Dutch music center STEIM (the studio for electro-instrumental music) has released a series of video tuturials for junXion
junXion is a Mac OSX application that can translate signals from joysticks, mice, touchscreens, MIDI, OSC, Audio, Arduino and Video devices – using conditional processing and remapping – into MIDI or OSC events. The resulting MIDI or OSC data is then available to any audio or music software that runs on that Mac or can be sent to external MIDI/OSC devices.
- recognition and usage of 8 types of Input Sensors
- Human Interface Events, such as joystick X-axis, mouse scroll wheel, touch screen Y-axis
- MIDI Events, such as MIDI note events from Port 1, Mod. Wheel events from Port 2
- Timer Events, internal data generating processes, up to 100 Timers can be used
- OSC (Open Sound Control) Events via network
- WiiRemote Events, the popular Wii controllers support (on bluetooth machines)
- Audio Events, as level and pitch tracking sensors
- Arduino Inputs, simply reading the sensors connected to an Arduino board and using junXion to process these
- Video Inputs, use live video image to extract a ‘Video Object’ out of movement, color recognition, etc.
- being resolution independent, junXion v5 can handle any input data up to 16-bit resolution
- one Input Sensor such as ‘joystick X-axis’ can be connected to multiple Actions, thus generating multiple MIDI/OSC events
- multiple Input Sensors can be connected to one Action, so for example several switches of your joystick can trigger the same Action
- (auto) scaling of the incoming data
- straight mapping from the incoming data into one of the available MIDI/OSC events
- remapping of the computer keyboard and mouse to MIDI/OSC events
- creation of analog style sequencers using junXion’s Timers
- MIDI output port or OSC network port selectable per Action
- the possibility to simultaneously connect up to 15 USB input devices and route them to separate or common MIDI channels/ports (for example: you can for instance ‘play’ Ableton Live with two joysticks and the computer keyboard)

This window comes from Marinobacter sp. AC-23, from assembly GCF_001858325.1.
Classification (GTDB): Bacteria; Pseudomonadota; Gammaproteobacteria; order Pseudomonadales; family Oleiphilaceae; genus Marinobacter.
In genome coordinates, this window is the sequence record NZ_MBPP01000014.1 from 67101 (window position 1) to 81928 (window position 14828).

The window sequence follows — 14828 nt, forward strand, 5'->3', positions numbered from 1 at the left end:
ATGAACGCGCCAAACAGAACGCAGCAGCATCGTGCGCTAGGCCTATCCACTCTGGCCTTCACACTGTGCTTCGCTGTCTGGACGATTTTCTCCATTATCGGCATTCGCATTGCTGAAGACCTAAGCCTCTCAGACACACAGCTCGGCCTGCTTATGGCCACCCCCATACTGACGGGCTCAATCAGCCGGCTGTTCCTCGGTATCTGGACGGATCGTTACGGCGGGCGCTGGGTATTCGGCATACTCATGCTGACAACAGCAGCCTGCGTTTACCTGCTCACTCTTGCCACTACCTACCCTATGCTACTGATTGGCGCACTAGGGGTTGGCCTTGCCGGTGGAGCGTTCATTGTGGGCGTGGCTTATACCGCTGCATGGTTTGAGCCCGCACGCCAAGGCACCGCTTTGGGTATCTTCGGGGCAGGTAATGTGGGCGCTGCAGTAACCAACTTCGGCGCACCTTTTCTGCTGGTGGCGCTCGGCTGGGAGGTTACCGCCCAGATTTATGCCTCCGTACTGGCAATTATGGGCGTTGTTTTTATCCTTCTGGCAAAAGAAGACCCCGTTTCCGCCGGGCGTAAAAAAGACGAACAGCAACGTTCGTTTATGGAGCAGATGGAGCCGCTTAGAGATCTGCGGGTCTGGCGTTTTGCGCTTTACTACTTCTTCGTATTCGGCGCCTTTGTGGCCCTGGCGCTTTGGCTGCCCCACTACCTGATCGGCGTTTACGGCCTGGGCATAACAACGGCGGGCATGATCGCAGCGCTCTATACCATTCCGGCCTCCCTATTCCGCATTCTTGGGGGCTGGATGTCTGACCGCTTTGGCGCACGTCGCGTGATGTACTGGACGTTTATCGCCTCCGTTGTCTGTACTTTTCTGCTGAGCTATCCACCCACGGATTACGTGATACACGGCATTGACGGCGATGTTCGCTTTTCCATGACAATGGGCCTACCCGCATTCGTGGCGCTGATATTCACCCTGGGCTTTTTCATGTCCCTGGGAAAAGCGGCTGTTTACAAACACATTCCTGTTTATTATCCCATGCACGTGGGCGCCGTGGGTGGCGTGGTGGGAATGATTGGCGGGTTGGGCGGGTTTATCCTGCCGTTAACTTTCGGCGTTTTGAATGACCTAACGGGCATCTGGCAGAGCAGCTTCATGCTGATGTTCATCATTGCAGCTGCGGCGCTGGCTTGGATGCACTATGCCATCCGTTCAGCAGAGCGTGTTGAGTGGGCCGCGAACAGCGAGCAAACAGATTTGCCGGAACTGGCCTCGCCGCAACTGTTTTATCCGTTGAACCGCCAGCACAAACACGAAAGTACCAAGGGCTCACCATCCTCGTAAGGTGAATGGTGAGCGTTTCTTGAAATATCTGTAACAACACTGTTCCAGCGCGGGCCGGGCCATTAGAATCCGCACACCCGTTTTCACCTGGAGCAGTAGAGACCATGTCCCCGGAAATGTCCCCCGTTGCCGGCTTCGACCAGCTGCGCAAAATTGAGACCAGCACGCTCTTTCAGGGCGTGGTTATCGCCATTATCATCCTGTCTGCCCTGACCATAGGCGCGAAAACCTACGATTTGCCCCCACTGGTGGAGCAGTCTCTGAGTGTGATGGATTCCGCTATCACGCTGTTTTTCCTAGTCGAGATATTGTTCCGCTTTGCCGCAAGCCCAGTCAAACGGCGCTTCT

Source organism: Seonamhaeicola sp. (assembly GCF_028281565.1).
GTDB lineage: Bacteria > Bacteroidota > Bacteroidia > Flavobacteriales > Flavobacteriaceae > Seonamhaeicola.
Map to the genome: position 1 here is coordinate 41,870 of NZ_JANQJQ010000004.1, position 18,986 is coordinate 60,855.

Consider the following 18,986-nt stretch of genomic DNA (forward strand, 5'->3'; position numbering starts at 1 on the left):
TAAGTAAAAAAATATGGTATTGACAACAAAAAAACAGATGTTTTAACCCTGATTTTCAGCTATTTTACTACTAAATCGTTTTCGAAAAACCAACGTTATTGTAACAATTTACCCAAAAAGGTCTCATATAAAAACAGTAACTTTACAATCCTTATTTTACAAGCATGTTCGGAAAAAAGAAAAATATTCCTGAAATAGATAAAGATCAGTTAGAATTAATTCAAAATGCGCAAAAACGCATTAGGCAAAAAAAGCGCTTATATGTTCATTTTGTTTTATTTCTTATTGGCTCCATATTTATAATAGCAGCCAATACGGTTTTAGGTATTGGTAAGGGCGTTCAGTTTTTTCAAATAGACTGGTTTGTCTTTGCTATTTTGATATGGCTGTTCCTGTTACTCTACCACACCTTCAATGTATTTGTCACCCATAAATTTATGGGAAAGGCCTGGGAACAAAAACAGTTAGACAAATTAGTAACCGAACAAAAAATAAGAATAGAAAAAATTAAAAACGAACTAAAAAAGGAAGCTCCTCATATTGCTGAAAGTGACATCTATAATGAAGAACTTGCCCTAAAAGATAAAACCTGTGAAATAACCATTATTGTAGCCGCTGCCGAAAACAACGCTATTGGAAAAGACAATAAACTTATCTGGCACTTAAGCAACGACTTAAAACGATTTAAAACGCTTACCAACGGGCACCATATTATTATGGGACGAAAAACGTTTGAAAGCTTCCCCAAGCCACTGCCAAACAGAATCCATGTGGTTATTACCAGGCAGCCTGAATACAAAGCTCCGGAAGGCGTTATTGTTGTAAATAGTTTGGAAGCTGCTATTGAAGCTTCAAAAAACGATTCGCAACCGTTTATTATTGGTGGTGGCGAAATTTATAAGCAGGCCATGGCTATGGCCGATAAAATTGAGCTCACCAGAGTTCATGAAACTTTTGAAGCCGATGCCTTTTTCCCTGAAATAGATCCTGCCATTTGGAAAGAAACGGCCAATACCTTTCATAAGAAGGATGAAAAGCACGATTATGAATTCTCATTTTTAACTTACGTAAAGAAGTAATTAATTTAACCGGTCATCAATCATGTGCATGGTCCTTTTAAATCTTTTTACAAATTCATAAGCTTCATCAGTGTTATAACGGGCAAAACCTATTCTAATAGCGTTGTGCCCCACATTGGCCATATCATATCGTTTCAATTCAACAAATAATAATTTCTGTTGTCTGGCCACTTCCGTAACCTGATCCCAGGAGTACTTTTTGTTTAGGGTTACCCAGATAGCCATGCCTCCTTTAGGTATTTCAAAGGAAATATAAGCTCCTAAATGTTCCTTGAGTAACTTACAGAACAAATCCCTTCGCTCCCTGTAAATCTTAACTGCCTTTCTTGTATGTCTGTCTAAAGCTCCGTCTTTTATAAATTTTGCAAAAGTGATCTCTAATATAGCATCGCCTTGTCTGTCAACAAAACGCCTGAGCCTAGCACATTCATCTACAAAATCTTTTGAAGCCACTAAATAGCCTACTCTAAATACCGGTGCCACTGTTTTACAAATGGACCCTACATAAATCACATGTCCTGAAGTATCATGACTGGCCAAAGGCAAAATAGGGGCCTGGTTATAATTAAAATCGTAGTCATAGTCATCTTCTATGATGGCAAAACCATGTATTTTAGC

- external MIDI input data can be merged with junXion’s MIDI data or reprocessed and even turned into OSC messages
- save/recall user defined configurations
- editable table based response curves for the translation of gestures into MIDI controller data
- an extended set of data conditioners and conditional data routing (for example: passing a threshold by moving a joystick will first trigger a note and than send its further movement data as MIDI controller data)
- ‘Timers’ for timed data streams triggered and ‘steered’ by external input devices (for example: use for simple sequencing)
- ‘Audio Events’ as sensors, for each audio input junXion can extract the Level and Pitch to be used as input data.
- ‘Video Events’ as sensors, for each in junXion’s video object editor definable Object you get six different input sensors, such as x and y position.
junXion is available to download; licenses are €75.
Tutorial #2 about Steim’s data processing and mapping software junXion, takes a look a using a joystick as a controller with junXion. The tutorial is presented by Andreas Otto, a.k.a. Springintgut.
Next, Otto takes a look at using timers in junXion.
This video demonstrates how to use a WiiMote as a musical instrument, with junXion.
The last two videos, above and below, look at using video tracking for music control.
If you’ve tried junXion, let us know how you’ve used it!